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Weekly LI heating oil prices jump 15 cents

Heating oil has risen by 38.6 cents since

Heating oil has risen by 38.6 cents since the recent low point of $3.999 on Nov. 11 and the new average is 11.1 cents higher than a year earlier. Credit: Newsday/Audrey C. Tiernan

Heating oil prices jumped by another 15 cents a gallon on Long Island last week as bitter cold descended on the region again.

The heating fuel used by two thirds of Nassau and Suffolk homeowners averaged $4.385 a gallon Monday at full service dealers, said the state Energy Research and Development Authority. That's a new heating season high, surpassing the $4.369 last Feb. 18.

The increase is likely to be felt by anyone getting a delivery this week unless, as do many Long Islanders, they have fixed or capped price contracts at prices lower than this week's market price.

Heating oil has risen by 38.6 cents since the recent low point of $3.999 on Nov. 11 and the new average is 11.1 cents higher than a year earlier.

Experts have blamed high demand from the cold and tight supplies, in part from planned and unplanned outages at three Northeast refineries. Andy Lipow, president of the Houston consulting company Lipow Oil Associates LLC., says the problem is exacerbated by tight supplies of natural gas in this region which, he says, have forced some larger commercial and industrial users to temporarily switch to heating oil.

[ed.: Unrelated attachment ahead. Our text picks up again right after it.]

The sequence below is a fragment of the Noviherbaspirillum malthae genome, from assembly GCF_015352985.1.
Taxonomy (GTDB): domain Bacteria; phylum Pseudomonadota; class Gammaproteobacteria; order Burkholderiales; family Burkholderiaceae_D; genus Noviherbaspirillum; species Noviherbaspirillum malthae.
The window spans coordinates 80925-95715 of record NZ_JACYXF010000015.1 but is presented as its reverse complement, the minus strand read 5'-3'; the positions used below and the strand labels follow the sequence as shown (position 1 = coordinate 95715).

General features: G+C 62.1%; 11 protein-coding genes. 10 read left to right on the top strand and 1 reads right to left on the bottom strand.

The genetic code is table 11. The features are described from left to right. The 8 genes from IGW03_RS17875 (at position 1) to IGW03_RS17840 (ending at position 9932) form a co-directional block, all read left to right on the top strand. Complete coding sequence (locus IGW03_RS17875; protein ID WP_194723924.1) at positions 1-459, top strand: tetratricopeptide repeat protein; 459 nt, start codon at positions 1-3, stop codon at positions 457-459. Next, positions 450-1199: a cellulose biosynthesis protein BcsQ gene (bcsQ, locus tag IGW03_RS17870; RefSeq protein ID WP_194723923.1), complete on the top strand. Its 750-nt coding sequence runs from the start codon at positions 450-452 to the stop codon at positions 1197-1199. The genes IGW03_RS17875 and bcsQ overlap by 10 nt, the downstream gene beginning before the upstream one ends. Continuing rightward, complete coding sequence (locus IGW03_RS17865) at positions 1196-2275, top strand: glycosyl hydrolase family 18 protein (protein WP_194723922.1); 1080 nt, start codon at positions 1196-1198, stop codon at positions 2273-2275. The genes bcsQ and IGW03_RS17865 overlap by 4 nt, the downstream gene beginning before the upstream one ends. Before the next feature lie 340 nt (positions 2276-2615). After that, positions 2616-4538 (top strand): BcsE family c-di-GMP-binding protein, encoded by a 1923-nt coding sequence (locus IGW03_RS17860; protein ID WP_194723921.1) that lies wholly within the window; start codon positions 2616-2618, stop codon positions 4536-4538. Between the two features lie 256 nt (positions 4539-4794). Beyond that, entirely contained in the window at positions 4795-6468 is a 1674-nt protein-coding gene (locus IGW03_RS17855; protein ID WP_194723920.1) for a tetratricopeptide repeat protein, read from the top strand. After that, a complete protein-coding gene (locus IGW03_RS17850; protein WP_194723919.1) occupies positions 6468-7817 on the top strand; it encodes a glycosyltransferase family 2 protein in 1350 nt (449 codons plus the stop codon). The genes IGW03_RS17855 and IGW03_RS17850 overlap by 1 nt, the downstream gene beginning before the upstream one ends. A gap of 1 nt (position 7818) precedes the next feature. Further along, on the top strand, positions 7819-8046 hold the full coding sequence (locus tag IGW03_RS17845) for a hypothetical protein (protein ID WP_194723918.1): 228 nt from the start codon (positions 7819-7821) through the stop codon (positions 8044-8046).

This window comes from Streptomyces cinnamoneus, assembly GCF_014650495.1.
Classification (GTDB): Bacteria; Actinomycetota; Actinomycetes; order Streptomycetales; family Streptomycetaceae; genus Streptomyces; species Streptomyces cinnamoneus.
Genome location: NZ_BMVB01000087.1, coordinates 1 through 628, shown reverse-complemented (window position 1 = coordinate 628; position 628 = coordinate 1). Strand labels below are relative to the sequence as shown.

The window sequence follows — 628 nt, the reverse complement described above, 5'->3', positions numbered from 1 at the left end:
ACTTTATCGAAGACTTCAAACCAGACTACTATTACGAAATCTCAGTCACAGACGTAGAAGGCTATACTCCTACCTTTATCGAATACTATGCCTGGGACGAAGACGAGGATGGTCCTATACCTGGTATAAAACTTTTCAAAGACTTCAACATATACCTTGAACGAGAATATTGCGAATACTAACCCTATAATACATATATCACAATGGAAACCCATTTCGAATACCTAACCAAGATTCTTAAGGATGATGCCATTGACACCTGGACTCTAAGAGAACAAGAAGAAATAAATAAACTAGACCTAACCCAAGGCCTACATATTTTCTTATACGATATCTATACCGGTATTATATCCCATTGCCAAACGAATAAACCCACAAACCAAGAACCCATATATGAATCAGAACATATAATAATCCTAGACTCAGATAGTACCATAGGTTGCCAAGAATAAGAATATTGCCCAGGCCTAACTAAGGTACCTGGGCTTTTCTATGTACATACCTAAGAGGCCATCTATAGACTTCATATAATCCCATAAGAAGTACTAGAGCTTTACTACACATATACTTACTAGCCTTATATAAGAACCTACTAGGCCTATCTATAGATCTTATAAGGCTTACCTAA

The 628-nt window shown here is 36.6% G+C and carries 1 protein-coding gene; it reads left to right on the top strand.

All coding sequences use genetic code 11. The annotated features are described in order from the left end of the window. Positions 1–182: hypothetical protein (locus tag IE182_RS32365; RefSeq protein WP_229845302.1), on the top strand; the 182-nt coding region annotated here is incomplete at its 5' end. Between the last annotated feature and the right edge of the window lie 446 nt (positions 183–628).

He foresees little relief for consumers. "The consumer is still going to be paying more because supplies are tight and I really do not see that easing until the weather moderates," he said.

The U.S. Department of Energy reported Wednesday that demand last week for the category of fuel known as distillate that includes diesel and nearly identical heating oil was 21 percent higher than a year earlier at 4.5 million barrels a day, while supplies nationally were 11 percent lower than last year at 116.2 million barrels.

But the department said higher heating oil and diesel prices in this country this winter are encouraging shippers to import the fuels from abroad. "When these shipments arrive they could help to temper U.S. prices by adding supply to the Northeast market," the department said.

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